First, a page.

What explains this? The Tribune suggests student apathy, but that's not it -- the paper also observes: "While polls show most high school and college students don't go to rallies or marches, they volunteer more than preceding generations, with 61 percent of college students volunteering, according to a study last October by the Institute of Politics at the John F. Kennedy School of Government at Harvard University."

The three other suggestions that are proffered are the absence of a draft, the maturation of these students in more conservative times, and the plethora of other causes out there. Take a look and judge for yourself.

The one amusing part of the Times piece is the conviction from both pro-war and anti-war voices on campus that they are being vaguely persecuted:

"'It's a lonely place to be an antiwar protester on the Amherst campus,' said Beatriz Wallace, a junior. In the dining hall, students have set out baskets of ribbons, some yellow, some red, white and blue.

Prowar students say they feel just as alienated. 'The faculty, and events, has a chilling effect on discussions for the prowar side,' said David Chen, a sophomore."

UPDATE: This Newsday article on the same phenomenon notes another pattern:

"Jonathan Buchsbaum, who has been teaching media studies at Queens College for 25 years, said these days students there are motivated by issues like the poor economy and the elimination of school programs.

'I don't see as many students getting involved, in terms of war,' Buchsbaum said.

While the Brooklyn and Queens college students might be too preoccupied with bread-and-butter matters to take to the streets, those at big private colleges in Manhattan have the time and inclination to publicly express their views, faculty members say.

'We're getting students to understand that they are in a privileged position and to use that position to understand what is going on in the world,' said Francesca Fiorentini, 19, a sophomore at New York University and member of the NYU Peace Coalition."

Friday, April 04, 2003
ENJOY THE WEEKEND!: I'll be at the Midwestern Political Science Association's annual meeting. I'm a chair and discussant on a panel. Then I'll be grabbing a beer with fellow blogger/political scientists Chris Lawrence.
MAKING PEOPLE NERVOUS: Former CIA Director James Woolsey declares that the U.S. is in the middle of World War IV:

"In the address to a group of college students, Woolsey described the Cold War as the third world war and said 'This fourth world war, I think, will last considerably longer than either World Wars I or II did for us. Hopefully not the full four-plus decades of the Cold War.'

Woolsey has been named in news reports as a possible candidate for a key position in the reconstruction of a postwar Iraq.

He said the new war is actually against three enemies: the religious rulers of Iran, the 'fascists' of Iraq and Syria, and Islamic extremists like al Qaeda.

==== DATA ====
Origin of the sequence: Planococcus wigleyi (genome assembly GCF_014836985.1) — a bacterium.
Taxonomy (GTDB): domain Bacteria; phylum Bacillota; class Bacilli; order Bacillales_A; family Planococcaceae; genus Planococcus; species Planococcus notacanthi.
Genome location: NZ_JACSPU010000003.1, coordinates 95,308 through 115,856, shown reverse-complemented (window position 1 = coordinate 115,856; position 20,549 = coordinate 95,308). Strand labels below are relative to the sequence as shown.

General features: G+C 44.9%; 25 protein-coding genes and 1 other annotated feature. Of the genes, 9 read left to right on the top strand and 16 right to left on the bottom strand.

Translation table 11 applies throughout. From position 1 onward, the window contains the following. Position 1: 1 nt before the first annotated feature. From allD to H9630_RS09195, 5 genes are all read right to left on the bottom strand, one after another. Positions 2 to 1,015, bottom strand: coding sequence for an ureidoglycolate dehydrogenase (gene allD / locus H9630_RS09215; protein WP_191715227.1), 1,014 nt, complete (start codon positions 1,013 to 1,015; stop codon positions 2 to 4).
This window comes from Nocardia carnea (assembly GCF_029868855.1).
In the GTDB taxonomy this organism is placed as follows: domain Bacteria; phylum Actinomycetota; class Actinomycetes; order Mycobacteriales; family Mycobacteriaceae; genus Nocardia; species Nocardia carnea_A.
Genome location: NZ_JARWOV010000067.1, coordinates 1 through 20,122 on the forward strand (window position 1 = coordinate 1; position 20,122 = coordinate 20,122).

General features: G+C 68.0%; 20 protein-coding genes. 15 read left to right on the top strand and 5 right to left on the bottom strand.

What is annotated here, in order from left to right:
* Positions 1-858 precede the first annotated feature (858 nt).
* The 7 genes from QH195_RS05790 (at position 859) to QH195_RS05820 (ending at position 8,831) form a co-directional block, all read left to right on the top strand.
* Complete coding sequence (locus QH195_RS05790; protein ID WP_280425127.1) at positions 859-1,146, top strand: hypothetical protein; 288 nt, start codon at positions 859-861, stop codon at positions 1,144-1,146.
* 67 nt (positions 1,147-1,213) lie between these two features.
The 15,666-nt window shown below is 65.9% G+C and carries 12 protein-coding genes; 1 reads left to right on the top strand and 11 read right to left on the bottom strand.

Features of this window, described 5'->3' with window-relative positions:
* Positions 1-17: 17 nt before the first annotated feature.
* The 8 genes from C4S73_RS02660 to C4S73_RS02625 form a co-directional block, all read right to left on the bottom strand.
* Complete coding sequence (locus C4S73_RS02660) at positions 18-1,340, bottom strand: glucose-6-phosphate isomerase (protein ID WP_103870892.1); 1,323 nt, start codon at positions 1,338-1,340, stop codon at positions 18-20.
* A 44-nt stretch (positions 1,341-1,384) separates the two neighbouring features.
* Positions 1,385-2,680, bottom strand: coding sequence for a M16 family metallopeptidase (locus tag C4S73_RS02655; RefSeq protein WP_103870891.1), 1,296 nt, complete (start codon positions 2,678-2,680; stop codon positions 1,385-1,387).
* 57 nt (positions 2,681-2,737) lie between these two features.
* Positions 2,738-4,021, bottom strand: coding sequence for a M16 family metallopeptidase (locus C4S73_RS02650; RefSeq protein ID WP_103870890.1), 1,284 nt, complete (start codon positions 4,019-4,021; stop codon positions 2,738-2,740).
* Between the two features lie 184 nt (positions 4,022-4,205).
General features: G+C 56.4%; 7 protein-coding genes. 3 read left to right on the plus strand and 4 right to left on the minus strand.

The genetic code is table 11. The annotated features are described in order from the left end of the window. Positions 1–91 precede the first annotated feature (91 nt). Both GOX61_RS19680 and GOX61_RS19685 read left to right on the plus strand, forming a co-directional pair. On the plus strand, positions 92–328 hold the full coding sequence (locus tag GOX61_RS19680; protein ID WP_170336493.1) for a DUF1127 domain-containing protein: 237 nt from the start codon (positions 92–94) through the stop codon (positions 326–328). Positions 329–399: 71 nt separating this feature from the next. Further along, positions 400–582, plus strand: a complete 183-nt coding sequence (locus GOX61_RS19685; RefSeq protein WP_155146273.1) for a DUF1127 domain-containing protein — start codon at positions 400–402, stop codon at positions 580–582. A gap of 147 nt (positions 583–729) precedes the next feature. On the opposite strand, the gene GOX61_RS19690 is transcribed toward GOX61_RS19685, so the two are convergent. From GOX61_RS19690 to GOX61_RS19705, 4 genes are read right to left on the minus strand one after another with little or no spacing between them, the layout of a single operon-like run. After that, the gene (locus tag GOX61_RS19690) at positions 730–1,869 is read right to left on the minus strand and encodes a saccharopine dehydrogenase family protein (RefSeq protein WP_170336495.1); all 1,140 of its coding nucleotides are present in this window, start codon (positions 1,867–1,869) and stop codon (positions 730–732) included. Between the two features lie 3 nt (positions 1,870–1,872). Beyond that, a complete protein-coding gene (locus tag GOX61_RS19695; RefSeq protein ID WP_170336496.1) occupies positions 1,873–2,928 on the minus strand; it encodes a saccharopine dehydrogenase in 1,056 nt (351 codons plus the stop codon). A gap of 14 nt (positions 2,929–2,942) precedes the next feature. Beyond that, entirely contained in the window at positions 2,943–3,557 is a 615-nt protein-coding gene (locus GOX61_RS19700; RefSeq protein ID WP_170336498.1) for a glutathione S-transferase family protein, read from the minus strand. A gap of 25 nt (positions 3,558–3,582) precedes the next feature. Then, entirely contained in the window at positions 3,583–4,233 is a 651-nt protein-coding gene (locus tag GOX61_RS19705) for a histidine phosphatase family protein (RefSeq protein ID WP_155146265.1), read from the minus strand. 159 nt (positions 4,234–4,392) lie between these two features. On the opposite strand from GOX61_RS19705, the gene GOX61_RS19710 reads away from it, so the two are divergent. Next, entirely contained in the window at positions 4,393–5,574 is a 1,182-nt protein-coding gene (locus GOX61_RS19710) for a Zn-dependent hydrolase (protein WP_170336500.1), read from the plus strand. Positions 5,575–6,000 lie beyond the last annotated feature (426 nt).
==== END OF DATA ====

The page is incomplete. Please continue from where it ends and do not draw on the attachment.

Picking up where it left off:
Woolsey told the audience of about 300, most of whom are students at the University of California at Los Angeles, that all three enemies have waged war against the United States for several years but the United States has just 'finally noticed.'

'As we move toward a new Middle East,' Woolsey said, 'over the years and, I think, over the decades to come ... we will make a lot of people very nervous.'"

Chalk me up as one of the potentially nervous people. This is the kind of grand neocon strategy that prompted criticism in Josh Marshall's latest Washington Monthly piece. It's not that I wouldn't like to see Woolsey's list of enemies vanquished -- it's just far from clear that the use of force is the right tool for the job.

However, I'm still not nervous, for one very good reason -- Woolsey's not in the government. The hottest rhetoric on the neocon strategy comes from those out of power. The neocons in power, like Paul Wolfowitz, have refrained from such statements. Bill Keller's profile of Wolfowitz from last September shows that the neocons in power are much more wary about the willy-nilly use of force. And, it should be pointed out, there are heavyweights in the administration who do not subscribe to the neoconservative vision.

My point here is that Woolsey's statements are likely to be reprinted abroad as evidence of the Bush administration's grand strategy, In fact they represent the rhetoric of a single man who's out of power -- and, according to Mickey Kaus, a man who's "distinctly unimpressive in... a private schmooze."
Thursday, April 03, 2003
STILL UNSURE ABOUT THE WAR?: For those readers who want more information, Eric Zorn has compiled a website collecting the best arguments -- pro and con -- on whether war with Iraq is a good idea.

Worth checking out.
MORE EVIDENCE OF IRAQI HOSTILITY TO THE INVASION: I was initially quite alarmed to see that Arts & Letters Daily has the following link up in red boldface:

"Breaking news: Iraqis have routed British Royal Marines in a fierce battle in the town of Umm Khayyal near Basra."

Concerned, I clicked on the link to the BBC story. It's true. Go check it out.

When the BBC is running stuff like this, you know the Iraqi population is glad to see the back of Saddam.
SHOULD NICHOLAS DE GENOVA BE FIRED?: The Columbia Daily Spectator reports on mounting alumni pressure to fire Nicholas De Genova for the statements he made in last week's anti-war teach-in. Congressmen are also jumping on the dogpile.

Glenn Reynolds, as well as Columbia's Filibuster blog, argue that De Genova's comment at the antiwar rally, although certainly repugnant, are protected under academic free speech. I wholeheartedly agree. The congressional activity is particularly repugnant -- the last thing anyone should want is organs of the state requesting universities to fire particular individuals. And bravo to Jim Kolbe (R--Ariz) and his press spokeswoman for stating the obvious: "it is not appropriate for him [Kolbe] in his role as a member of Congress to tell Columbia University how to discipline their employees."